Many researchers have affirmed that physical activity helps to prevent cognitive decline as people age. However, less is known whether the cognitive benefits of physical activity differ by type of activity. A group of researchers decided to examine this association fundamentally by going back to the beginning. That is, the beginning of mankind.
Back in the day, mankind found their food by hunting and gathering, activities which required orienteering. Orienteering involves being forced to quickly make decisions in order to quickly navigate through unfamiliar terrain, just like hunters and gathers needed to do. In other words, orienteering is like being a human GPS.
In order to examine the association between orienteering and cognition, researchers surveyed 158 adults between the ages of 18 and 87 with various levels of orienteering experience. The survey included the Navigation Strategy questionnaire and the Survey of Autobiographical Memory. Data from the orienteers was compared to data from 44 physically active adults with no orienteering experience in order to control for the effects of physical health on condition.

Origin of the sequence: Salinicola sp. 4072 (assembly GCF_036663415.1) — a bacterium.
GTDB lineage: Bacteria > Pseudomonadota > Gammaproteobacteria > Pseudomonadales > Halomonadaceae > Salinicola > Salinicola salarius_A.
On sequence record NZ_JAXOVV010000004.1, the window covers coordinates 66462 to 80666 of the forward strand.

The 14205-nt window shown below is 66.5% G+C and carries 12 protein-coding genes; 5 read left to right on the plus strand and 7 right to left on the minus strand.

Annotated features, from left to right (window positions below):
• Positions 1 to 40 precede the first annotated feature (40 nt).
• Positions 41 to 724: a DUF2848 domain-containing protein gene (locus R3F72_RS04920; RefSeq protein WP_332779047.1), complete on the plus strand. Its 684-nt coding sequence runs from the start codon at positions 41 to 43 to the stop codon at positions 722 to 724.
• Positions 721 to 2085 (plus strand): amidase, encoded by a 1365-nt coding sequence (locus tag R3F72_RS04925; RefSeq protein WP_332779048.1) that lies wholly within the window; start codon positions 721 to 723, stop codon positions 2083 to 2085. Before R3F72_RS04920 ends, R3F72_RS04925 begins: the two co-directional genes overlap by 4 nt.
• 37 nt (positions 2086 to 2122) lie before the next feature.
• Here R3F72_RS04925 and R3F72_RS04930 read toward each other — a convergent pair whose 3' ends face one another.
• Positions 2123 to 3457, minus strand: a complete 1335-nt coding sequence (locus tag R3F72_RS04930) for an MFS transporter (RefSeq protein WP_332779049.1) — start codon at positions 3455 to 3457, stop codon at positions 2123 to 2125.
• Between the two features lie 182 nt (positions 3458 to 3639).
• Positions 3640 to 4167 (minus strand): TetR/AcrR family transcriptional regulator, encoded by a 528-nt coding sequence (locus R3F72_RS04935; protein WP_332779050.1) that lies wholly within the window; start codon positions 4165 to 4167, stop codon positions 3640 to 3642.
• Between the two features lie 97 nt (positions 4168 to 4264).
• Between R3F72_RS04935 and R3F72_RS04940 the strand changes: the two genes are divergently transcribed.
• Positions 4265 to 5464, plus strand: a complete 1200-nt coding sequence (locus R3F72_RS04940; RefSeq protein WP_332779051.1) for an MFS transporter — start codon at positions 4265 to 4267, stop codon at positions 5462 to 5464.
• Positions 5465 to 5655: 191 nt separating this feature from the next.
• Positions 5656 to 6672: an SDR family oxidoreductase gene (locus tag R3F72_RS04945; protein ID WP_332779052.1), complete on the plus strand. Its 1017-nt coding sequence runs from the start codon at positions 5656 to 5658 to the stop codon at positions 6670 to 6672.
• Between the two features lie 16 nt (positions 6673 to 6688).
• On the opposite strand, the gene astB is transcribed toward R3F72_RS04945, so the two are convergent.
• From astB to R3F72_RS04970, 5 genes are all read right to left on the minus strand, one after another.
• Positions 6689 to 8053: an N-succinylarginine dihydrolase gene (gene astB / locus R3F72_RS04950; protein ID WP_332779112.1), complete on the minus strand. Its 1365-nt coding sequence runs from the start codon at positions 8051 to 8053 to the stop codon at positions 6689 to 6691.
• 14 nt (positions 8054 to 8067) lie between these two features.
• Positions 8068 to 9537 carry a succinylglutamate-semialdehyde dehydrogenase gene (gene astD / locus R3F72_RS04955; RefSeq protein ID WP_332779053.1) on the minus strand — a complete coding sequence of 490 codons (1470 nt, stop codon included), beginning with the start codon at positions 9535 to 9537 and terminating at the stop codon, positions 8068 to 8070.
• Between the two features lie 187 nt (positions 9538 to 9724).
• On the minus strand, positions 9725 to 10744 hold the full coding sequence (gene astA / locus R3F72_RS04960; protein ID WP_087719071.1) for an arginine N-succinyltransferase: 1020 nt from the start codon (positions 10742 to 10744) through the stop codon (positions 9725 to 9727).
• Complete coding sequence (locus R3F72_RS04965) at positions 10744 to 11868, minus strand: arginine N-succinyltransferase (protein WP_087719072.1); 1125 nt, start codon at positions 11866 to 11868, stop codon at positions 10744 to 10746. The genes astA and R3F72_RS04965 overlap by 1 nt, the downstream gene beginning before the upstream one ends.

After further controlling for age, sex, and physical activity, researchers found that respondents who engaged in orienteering exhibited greater spatial memory and processing than the control group, regardless of age. They ultimately conclude that orienteering can prevent age-related cognitive decline in memory and spatial navigation.
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